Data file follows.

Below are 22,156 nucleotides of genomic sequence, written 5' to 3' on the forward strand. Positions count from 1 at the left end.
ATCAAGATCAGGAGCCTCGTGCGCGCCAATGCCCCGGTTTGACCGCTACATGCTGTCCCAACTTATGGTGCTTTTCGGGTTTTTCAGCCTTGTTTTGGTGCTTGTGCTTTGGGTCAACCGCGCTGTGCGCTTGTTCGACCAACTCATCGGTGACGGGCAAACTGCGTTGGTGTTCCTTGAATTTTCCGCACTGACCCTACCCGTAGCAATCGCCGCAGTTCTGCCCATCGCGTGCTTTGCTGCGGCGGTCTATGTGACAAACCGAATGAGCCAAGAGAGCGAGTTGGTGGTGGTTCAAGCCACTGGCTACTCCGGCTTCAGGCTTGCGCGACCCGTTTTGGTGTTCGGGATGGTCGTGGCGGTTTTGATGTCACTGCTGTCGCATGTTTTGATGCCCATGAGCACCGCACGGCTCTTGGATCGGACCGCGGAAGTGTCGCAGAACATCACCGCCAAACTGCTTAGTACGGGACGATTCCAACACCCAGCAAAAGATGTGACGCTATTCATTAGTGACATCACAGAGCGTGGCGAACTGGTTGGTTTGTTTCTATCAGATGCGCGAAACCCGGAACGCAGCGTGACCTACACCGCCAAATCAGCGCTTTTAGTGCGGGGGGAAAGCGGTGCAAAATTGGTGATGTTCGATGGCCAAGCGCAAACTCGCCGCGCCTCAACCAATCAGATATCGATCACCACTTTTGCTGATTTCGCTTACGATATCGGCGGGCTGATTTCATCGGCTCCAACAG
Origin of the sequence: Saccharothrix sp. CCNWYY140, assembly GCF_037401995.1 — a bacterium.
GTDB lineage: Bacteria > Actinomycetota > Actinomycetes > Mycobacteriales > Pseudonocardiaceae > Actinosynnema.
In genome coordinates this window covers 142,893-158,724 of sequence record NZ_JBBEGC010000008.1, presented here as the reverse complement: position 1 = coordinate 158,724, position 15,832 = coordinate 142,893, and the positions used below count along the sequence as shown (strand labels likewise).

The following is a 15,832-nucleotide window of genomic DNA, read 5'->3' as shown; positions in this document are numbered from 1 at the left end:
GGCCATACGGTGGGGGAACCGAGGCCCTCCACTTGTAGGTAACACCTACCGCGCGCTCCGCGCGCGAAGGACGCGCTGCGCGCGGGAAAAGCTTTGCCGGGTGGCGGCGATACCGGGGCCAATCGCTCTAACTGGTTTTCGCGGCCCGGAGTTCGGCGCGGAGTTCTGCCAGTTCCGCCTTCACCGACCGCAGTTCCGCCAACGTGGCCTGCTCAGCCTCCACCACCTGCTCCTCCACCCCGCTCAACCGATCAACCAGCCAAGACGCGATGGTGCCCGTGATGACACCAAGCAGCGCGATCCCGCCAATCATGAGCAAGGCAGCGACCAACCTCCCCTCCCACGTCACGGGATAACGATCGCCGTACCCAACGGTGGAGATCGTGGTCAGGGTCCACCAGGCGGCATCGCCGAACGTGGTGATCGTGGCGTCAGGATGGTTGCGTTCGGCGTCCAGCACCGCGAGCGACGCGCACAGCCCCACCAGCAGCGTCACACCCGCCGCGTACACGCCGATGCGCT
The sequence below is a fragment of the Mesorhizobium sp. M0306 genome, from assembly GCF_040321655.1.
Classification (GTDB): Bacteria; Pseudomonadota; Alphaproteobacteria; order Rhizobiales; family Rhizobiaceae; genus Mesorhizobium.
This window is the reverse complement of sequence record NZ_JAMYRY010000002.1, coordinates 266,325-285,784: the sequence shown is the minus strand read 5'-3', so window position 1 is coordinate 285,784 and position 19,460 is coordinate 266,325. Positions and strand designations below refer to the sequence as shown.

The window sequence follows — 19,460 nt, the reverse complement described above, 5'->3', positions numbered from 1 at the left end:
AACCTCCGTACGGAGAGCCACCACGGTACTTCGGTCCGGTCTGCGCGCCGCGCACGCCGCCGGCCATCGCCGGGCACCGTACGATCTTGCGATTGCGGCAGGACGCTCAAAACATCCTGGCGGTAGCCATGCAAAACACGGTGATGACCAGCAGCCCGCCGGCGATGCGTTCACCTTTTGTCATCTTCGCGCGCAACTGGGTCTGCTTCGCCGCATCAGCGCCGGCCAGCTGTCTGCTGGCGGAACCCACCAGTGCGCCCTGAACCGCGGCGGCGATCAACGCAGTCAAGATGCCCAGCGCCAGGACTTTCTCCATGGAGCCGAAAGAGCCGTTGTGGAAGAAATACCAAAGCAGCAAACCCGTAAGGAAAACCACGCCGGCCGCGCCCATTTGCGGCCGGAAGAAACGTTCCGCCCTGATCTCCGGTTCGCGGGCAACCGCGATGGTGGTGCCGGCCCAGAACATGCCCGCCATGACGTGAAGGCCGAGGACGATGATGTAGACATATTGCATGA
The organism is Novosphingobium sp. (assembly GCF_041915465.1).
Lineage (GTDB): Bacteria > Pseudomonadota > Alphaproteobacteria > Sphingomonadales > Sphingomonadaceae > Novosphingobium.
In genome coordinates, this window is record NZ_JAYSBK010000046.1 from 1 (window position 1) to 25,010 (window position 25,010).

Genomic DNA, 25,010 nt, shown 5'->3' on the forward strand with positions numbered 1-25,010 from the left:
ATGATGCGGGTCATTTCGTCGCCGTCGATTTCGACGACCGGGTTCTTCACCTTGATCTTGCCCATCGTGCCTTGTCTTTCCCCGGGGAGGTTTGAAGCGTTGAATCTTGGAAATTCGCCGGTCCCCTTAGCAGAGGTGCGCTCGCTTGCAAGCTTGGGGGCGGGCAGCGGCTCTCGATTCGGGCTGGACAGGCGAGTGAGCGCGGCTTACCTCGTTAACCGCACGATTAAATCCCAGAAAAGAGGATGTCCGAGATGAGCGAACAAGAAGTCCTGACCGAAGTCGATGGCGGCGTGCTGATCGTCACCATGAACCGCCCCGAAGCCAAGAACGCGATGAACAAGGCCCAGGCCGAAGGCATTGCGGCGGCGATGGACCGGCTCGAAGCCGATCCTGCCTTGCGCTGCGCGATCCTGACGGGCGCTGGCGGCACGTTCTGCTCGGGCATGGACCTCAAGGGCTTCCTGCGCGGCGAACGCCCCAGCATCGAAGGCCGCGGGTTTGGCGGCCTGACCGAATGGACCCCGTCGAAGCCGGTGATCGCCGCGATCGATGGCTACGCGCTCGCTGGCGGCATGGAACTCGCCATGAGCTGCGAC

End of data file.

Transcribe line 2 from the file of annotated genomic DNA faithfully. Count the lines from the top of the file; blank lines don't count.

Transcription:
ATCAAGATCAGGAGCCTCGTGCGCGCCAATGCCCCGGTTTGACCGCTACATGCTGTCCCAACTTATGGTGCTTTTCGGGTTTTTCAGCCTTGTTTTGGTGCTTGTGCTTTGGGTCAACCGCGCTGTGCGCTTGTTCGACCAACTCATCGGTGACGGGCAAACTGCGTTGGTGTTCCTTGAATTTTCCGCACTGACCCTACCCGTAGCAATCGCCGCAGTTCTGCCCATCGCGTGCTTTGCTGCGGCGGTCTATGTGACAAACCGAATGAGCCAAGAGAGCGAGTTGGTGGTGGTTCAAGCCACTGGCTACTCCGGCTTCAGGCTTGCGCGACCCGTTTTGGTGTTCGGGATGGTCGTGGCGGTTTTGATGTCACTGCTGTCGCATGTTTTGATGCCCATGAGCACCGCACGGCTCTTGGATCGGACCGCGGAAGTGTCGCAGAACATCACCGCCAAACTGCTTAGTACGGGACGATTCCAACACCCAGCAAAAGATGTGACGCTATTCATTAGTGACATCACAGAGCGTGGCGAACTGGTTGGTTTGTTTCTATCAGATGCGCGAAACCCGGAACGCAGCGTGACCTACACCGCCAAATCAGCGCTTTTAGTGCGGGGGGAAAGCGGTGCAAAATTGGTGATGTTCGATGGCCAAGCGCAAACTCGCCGCGCCTCAACCAATCAGATATCGATCACCACTTTTGCTGATTTCGCTTACGATATCGGCGGGCTGATTTCATCGGCTCCAACAG